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Inspirational, remarkable, and just downright heartwarming.
Your parents are remarkable.
After reading the first few lines, I thought your Dad had passed, he's one tough cookie.
What a splendid place to take a walk or better yet an exhausting hike.
The picture of your parents on the bridge, with them both standing upright, is a great shot of them.
Being that over here in the states we still use our very antiquated form of measurement, I wasn't sure how far 9.8 km was. Well, with a simple click of the mouse I learned that 9.8 km is equal to 6.09 miles.
Now I'm even more impressed!

What a great time you must have had, an outing that I'm sure you will cherish more every day.

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Without exaggeration, this is one of the nicest posts I've read since I'm here. So emotional with so strong will and team (family) spirit. I adore how your mother is like a lioness and dad is a lion. Not an easy hike, but you all dealt with it without a fuss. (Maybe) I am too subjective, as I really adore those green places, just like the Erskine River walk is.

It's always beautiful seeing people hang out like this, breaking down your personal barriers. I was really enjoying it while reading, thank you for that.
Be well and have a wonderful day 💚

That's the kindest comment .. Thank you so much! It's so sweet of you to say. We had a lovely time... I can't help but think we are making memories together as they won't always be fit enough to do it. Mum said quietly at the end she didn't think she could walk a hike like that again. But she was very stoic and did it with a smile.

Mum said quietly at the end she didn't think she could walk a hike like that again.

If she went alone she probably couldn't. It's all up in our heads, a great motivation and great company makes everything a lot better and easier. You are rich, truly rich. Not everyone has the opportunity of a family, or even better, a family full of love and incentive.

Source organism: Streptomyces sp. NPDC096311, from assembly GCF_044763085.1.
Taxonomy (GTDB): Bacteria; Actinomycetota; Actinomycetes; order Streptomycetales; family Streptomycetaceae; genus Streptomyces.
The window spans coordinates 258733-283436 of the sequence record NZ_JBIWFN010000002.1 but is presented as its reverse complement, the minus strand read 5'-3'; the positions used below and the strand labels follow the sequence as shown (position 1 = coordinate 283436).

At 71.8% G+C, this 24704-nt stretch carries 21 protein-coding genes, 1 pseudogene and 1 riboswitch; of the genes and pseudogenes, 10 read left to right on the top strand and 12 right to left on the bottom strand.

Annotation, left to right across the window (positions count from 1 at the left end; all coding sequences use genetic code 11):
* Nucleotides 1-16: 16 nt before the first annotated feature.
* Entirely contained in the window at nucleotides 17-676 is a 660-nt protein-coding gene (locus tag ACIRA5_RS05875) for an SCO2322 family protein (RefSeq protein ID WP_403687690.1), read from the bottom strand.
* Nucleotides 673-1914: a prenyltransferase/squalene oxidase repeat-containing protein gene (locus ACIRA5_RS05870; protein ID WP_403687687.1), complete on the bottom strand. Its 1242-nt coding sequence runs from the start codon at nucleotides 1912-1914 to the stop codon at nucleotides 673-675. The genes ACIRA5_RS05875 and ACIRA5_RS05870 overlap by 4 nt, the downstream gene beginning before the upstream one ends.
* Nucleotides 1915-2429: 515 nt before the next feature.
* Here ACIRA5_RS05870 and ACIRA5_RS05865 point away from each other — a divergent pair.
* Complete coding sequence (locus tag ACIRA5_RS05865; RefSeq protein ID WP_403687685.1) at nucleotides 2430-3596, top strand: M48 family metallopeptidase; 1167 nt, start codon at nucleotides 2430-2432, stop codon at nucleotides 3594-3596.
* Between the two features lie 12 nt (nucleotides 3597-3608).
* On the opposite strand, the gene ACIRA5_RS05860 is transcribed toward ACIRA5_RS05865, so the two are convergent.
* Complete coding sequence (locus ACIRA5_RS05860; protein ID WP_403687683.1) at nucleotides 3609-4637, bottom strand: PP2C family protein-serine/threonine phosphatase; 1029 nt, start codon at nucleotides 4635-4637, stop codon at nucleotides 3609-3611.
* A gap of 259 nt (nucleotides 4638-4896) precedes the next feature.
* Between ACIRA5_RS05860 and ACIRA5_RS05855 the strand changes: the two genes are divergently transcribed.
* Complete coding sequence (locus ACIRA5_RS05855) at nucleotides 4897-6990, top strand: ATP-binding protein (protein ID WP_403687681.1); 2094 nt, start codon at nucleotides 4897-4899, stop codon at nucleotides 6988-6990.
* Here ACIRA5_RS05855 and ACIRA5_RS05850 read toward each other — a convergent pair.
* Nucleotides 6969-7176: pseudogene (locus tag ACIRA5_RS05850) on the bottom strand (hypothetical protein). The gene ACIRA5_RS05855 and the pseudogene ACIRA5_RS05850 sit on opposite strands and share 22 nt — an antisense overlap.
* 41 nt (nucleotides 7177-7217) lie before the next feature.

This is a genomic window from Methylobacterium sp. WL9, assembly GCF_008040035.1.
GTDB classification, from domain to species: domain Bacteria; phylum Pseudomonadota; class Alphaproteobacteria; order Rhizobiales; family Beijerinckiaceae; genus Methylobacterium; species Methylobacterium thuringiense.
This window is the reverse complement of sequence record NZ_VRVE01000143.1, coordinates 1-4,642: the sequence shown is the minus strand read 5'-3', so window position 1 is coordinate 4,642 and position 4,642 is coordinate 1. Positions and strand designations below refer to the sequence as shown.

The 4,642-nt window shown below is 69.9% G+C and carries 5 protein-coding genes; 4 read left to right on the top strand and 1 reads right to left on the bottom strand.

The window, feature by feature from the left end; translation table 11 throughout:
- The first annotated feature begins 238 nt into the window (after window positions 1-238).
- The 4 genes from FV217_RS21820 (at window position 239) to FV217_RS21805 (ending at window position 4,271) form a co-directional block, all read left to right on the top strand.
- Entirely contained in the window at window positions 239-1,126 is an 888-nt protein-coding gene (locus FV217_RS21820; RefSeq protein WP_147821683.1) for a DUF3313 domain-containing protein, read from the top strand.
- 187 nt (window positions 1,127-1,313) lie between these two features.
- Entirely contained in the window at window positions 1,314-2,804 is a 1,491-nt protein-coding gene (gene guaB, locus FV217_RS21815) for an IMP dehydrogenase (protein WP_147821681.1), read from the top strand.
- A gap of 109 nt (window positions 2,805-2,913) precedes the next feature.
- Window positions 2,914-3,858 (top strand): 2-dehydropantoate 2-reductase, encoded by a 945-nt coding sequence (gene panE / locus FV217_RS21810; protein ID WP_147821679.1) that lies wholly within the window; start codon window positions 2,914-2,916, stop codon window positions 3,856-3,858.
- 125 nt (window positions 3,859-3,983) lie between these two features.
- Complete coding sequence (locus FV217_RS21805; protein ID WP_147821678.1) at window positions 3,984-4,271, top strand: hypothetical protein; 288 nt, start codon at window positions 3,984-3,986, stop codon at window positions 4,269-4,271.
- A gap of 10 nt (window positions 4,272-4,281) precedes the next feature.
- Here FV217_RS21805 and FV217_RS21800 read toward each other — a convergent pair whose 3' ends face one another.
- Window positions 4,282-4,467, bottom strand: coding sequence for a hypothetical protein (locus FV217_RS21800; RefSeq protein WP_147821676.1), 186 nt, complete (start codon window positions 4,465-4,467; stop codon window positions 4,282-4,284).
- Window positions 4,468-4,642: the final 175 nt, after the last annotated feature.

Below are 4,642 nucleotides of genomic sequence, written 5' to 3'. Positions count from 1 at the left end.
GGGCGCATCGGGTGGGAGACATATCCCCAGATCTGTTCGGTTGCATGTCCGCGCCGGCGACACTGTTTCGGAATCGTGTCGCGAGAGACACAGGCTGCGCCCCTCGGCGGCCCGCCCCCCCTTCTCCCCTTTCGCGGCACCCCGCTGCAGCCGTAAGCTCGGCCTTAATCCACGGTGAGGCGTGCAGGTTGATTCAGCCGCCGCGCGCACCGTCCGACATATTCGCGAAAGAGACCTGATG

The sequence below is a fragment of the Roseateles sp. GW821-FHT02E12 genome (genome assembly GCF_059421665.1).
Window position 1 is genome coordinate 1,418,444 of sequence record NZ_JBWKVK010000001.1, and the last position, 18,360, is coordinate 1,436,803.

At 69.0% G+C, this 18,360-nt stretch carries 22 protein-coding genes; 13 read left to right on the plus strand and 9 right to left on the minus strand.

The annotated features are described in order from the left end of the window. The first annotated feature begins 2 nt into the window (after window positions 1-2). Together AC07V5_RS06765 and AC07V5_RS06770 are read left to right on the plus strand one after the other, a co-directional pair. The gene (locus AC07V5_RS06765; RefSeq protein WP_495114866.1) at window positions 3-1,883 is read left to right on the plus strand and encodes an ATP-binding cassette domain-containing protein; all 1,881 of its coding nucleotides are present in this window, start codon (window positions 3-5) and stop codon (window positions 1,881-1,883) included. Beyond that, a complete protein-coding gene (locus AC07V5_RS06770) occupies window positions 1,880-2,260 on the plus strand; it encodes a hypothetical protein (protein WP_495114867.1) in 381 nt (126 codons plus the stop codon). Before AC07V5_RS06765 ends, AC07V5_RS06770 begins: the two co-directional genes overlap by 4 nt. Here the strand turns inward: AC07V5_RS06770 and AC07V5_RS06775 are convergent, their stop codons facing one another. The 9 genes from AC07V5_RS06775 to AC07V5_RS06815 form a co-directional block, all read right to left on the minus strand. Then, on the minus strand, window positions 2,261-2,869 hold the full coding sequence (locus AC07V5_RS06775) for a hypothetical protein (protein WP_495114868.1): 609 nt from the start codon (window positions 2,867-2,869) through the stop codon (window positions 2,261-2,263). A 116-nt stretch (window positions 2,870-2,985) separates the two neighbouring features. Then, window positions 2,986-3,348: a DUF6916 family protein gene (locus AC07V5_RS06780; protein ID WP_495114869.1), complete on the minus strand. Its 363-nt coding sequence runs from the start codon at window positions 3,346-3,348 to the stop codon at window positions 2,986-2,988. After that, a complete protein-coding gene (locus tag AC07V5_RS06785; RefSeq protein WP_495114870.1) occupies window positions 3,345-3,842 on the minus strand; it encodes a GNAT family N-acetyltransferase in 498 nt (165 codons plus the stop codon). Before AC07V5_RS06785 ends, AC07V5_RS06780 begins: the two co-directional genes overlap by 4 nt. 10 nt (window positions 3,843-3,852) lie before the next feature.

But she was very stoic and did it with a smile.

Yup... That's the definition of a word "mum" I guess 😊

We are really, really rich - I am so grateful. A lot of my friends totally love my parents because of who they are, and I can't believe how lucky I am to have them.

That's just beautiful. Stay yourself and be well. Wish you all the best

I’d want to be doing life like your parents when I am their age —to still be saying yes and walking a 10km trail. 🙌🏼

ME too! It's why it's best to start practicing now, right?

Since last year, I've tried doing runs/jogs and even though there are still times that I feel lazy going out. I've seen the huge difference it made to me, physically and mentally. ☺️ I wish I've been more active in the past years, I wish I could've spent more time outdoors and enjoyed the beauty of trees, skies, and more. But I'm good now, I'm doing it now, and I want to do it until I'm old. You and your family is such an inspiration! 🙏🏻

What a beautifully lush forest. It looks like it was a great trek! And your mum and dad are real troopers for going along.

Oh it's so lush down there. Funny how people flock to the coast or just take the main roads and never see the crazy, thick forest in between! None of us are walking without pain today haha!

I’ll take the forest over the beach any day!

Hiya, @choogirl here, just swinging by to let you know that this post made it into our Top 3 in Daily Travel Digest #1168.

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That was such a beautiful place! I'm glad you all survived it, even if a bit sore....

Good morning @riverflows. I have been meaning to shoot you a line for a few days now. I read the article I think 2-3days ago when @thebigsweed told me about your incredible hike with your folks. I really admire their attitude and stance on keeping on. We are the same way, our motto is ya gotta keep moving, use it or loose it.
Such a beautiful place to hike though.
Nice post, have a lovely day.

This one makes way more sense @thebigsweed, thank you.

Not sure how to properly respond to this one, Miss. Flowing River but the current took me away for sure! Right outta the gate I was prepared for heartbreak talking about your father only to immediately take a turn for adventure and excitement.

Excellent write up, congrats on the reward.